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A Journal on Psychiatry, Psychology and Psychopharmacology
Official Journal of the Italian Society of Social Psychiatry
Indexed/Abstracted in: EMBASE, e-psyche, PsycINFO, Scopus, Emerging Sources Citation Index
Minerva Psichiatrica 2007 March;48(1):119-27
The relationship between light, mental function and pineal gland
Bossini L., Valdagno M., Padula L., Castrogiovanni P.
Unità di Psichiatria Dipartimento di Neuroscienze Policlinico Le Scotte Università degli Studi di Siena, Siena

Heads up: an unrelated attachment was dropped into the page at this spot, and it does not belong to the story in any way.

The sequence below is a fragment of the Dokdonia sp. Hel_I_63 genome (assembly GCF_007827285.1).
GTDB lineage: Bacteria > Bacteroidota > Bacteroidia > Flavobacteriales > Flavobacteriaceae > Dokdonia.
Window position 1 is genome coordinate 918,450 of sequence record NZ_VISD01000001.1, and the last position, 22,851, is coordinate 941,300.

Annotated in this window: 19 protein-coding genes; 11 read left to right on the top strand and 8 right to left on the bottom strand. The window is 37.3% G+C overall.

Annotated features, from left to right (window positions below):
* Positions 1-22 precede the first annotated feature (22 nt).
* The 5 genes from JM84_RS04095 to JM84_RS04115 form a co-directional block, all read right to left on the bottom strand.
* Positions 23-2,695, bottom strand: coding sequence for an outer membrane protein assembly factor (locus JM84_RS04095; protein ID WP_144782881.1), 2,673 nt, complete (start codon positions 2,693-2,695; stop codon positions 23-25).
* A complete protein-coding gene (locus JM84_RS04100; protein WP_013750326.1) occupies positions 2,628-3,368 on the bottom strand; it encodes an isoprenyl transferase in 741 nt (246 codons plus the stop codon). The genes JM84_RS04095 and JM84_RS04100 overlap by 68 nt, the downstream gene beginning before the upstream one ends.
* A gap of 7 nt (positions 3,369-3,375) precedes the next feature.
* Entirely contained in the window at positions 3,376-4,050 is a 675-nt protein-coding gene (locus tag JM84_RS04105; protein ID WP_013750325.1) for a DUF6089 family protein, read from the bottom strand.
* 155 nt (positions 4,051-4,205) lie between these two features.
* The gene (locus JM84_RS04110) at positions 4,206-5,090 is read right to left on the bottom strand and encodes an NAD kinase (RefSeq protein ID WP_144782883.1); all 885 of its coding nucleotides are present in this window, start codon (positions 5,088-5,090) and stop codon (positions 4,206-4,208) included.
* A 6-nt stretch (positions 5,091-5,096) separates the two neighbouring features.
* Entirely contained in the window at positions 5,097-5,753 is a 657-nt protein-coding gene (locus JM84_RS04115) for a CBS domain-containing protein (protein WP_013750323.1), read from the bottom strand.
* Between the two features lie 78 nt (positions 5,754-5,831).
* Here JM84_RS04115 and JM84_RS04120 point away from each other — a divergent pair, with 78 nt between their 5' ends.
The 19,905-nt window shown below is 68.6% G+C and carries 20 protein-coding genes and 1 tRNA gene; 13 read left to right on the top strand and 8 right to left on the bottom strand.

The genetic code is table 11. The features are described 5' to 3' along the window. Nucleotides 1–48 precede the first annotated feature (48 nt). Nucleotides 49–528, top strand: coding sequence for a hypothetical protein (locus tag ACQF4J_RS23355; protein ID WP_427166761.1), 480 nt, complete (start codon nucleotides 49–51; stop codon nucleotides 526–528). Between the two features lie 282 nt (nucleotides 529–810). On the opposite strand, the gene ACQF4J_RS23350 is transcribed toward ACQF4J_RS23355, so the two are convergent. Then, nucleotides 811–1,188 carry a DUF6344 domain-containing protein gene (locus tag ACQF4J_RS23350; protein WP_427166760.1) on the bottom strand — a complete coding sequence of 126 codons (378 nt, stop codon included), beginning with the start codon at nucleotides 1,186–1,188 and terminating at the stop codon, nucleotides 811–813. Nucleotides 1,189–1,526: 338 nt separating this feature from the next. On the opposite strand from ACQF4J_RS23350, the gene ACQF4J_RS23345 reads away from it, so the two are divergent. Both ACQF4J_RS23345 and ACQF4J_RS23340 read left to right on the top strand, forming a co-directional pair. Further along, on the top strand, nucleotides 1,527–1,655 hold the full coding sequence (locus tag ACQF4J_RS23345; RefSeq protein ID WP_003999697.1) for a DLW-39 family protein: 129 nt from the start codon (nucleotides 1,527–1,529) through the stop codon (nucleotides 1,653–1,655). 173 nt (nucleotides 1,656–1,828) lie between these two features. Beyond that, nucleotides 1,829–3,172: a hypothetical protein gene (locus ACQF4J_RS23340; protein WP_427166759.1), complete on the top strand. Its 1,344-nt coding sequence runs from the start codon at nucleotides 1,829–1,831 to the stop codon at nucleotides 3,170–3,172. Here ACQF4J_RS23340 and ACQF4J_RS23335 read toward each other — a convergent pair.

In normal subjects, the pineal hormone, that regulates the rhythm of many functions, exhibits a circadian pattern syncronized with the day-night cycle. Melatonin allows the biological rhythms’ carrying out; it lets the organisms keep a dynamic chronobiological balance fundamental for homeostasis, thus permitting living beings to mould themselves on the basis of environmental modification. Light causes several effects on organisms, and, although the intimate mechanisms remain unknown, it is widely confirmed that light acts on human central nervous system on various levels. Mood is the first parameter that seems to be involved in the relationship between sunlight and mental functioning. An alteration of this secretory pattern has been found in various psychiatric disorders (seasonal affective disorder, bipolar disorder, unipolar depression, bulimia, anorexia, schizophrenia, panic disorder, obsessive compulsive disorder) and it seems to influence both seasonality onset and recurrency of different disorders; also seasonality of birth could be involved. At present it is not known if such alterations have an etiological role or are secondary to the dysfunctions underlying the different disorders. In addition, we do not know if the involvement of melatonin has the same significance in the pathophysiology of each disorder. If light’s influence on mood disorders is relatively well known, this has not been deeply investigated into anxiety disorders yet: in detail, panic disorder seems to be mostly susceptible to light’s variations. An understanding of the role of the pineal hormone and of its alterations in psychiatric diseases could help to identify the biological mechanisms underlying such disorders.